First base – Cliff Floyd: Although he played a few games in 1993, Floyd’s rookie year was in 1994, when he was 21. He was billed as “Willie McCovey with speed,” until a wrist injury in 1995 began a career notable for abbreviated seasons. In 1997 he was traded to the Florida Marlins for Dustin Hermanson and Joe Orsulak. Five years later, he was dealt back to the Expos during the season, along with Wilton Guerrero, Claudio Vargas, Donald Levinski and cash for Graeme Lloyd, Mike Mordecai, Carl Pavano, and Justin Wayne, as Montreal was making a run at the postseason. Floyd didn’t stay three weeks back north before being traded to the Boston Red Sox for Sun-Woo Kim and Seung Song. At the end of the season, he signed as a free agent with the New York Mets, where he plays today. Floyd has Hall of Fame talent and has played spectacularly when healthy. Sadly that hasn’t been often enough. Oh, what might have been.
Second base – Mike Lansing: In 1997, he enjoyed his best season (20 home runs; 110 OPS+ … his only season over 100) and was traded to the Colorado Rockies for Jake Westbrook, John Nicholson and Mark Hamlin. The mile-high air at Denver did nothing for him, and in 2000, he was traded by the Rox to the Red Sox, along with Rolando Arrojo, Rich Croushore, and cash, for Jeff Frye, Brian Rose, John Wasdin, and Jeff Taglienti. He was granted free agency after the 2001 season, and hasn’t played since.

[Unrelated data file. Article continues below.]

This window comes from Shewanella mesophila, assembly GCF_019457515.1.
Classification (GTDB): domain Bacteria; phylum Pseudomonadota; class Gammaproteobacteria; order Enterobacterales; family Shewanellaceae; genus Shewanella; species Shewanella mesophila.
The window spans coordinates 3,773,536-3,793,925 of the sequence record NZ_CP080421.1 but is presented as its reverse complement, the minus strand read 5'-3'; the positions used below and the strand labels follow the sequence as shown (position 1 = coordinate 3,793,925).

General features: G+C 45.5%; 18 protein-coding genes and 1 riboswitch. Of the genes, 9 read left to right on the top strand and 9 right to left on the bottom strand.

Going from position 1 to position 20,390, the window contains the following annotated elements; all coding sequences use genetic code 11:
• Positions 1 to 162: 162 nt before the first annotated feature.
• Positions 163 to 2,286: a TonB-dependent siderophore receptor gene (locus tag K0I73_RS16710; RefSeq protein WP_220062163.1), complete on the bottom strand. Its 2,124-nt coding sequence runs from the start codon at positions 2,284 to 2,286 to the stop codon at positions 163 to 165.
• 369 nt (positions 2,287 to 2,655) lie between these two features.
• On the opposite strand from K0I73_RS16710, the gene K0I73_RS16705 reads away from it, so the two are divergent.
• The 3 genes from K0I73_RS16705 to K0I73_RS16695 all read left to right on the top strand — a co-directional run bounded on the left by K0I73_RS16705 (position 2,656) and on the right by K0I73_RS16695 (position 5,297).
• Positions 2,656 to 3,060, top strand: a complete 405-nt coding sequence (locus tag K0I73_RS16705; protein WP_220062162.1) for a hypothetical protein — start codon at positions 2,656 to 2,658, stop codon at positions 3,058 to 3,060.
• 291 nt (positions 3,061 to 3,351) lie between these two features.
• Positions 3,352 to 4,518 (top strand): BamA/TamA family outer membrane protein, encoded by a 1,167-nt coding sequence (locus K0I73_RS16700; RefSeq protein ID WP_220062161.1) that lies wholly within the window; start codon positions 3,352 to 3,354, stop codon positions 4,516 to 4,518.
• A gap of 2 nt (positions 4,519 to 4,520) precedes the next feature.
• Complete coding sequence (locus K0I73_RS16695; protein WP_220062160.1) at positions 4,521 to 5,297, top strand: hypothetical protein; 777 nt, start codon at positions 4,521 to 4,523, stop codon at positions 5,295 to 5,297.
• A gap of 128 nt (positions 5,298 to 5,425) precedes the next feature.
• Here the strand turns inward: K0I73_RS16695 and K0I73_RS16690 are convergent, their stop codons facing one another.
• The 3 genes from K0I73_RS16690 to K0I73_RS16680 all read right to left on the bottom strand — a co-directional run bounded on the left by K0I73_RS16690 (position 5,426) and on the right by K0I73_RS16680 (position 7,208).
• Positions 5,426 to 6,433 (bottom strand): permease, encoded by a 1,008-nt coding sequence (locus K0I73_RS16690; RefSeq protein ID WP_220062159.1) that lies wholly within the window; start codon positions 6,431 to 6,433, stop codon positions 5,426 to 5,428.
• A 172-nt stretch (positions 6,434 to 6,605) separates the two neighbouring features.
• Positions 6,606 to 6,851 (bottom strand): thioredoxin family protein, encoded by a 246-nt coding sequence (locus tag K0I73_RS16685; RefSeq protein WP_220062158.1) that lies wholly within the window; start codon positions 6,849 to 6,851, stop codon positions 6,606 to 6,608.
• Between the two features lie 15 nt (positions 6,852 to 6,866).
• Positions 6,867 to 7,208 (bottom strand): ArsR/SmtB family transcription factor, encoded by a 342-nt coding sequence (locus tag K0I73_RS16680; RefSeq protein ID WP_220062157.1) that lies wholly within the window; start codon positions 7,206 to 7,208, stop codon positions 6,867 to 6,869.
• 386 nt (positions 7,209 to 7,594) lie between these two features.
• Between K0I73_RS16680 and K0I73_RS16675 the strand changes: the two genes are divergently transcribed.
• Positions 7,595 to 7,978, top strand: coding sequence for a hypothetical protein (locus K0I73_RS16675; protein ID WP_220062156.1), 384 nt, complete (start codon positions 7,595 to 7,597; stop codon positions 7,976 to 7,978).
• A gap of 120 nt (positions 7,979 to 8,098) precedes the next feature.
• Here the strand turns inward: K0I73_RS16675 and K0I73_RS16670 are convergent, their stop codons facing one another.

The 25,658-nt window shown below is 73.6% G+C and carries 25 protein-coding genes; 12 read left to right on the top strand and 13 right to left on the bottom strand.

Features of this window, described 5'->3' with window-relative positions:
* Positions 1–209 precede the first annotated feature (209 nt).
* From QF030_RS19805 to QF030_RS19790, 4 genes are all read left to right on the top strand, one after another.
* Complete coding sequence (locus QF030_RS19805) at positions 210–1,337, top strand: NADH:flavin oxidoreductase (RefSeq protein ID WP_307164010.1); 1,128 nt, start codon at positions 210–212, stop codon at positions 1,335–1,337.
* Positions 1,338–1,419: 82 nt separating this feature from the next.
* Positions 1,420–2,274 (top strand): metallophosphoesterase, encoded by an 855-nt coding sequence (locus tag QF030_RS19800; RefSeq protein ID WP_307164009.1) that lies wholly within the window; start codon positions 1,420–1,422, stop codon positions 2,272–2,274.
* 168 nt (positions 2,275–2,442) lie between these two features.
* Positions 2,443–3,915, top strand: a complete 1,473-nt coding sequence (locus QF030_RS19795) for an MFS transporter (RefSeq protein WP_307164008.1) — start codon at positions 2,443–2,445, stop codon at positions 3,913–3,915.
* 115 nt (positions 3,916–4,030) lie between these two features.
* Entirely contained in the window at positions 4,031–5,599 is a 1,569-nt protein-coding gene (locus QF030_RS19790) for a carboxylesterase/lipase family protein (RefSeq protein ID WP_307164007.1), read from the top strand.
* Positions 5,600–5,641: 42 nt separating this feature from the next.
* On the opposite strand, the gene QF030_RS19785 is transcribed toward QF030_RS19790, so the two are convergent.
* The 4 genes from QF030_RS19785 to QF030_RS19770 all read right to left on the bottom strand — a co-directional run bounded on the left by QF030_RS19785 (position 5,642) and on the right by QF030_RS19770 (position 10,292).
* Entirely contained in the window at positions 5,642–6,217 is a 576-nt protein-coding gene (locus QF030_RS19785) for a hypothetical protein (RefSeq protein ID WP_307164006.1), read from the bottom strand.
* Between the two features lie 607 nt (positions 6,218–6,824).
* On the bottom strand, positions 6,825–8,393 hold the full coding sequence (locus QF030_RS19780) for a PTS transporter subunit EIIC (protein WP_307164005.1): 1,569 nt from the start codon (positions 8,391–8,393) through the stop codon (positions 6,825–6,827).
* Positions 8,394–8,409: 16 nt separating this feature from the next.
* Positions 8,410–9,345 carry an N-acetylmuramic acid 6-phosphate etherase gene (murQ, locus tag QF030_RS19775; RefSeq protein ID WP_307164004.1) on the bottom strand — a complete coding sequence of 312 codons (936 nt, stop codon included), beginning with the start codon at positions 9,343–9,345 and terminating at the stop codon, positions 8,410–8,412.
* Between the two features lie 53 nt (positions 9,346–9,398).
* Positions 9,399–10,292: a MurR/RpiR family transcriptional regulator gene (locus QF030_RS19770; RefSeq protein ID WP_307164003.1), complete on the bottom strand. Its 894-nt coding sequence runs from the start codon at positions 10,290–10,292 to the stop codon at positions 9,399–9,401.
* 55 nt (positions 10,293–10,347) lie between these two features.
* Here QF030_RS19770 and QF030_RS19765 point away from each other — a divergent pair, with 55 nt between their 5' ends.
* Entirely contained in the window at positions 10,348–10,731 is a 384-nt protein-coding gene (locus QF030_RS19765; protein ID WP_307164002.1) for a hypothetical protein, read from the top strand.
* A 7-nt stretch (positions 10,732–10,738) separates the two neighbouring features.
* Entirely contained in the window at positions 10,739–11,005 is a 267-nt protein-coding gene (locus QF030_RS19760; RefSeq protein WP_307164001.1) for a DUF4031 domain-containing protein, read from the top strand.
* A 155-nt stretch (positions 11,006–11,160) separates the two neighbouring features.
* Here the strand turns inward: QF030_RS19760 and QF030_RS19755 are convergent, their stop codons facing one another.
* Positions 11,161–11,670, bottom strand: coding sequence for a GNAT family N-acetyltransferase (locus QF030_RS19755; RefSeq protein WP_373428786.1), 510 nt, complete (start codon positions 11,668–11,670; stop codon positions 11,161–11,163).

Third base – Sean Berry: Berry had his moments. From 1995 to 1998 he posted OPS+ numbers of 132, 122, 95 and 136, while splitting time between Montreal and Houston (where he was traded at the end of the 1995 season in return for Dave Veres and Raul Chavez). He later re-upped with Houston, and also signed as a free agent with Milwaukee, Boston and Cleveland. Berry never played more than 132 games in a season, averaging less than 80 per season. His major league career ended in 2000 at age 34.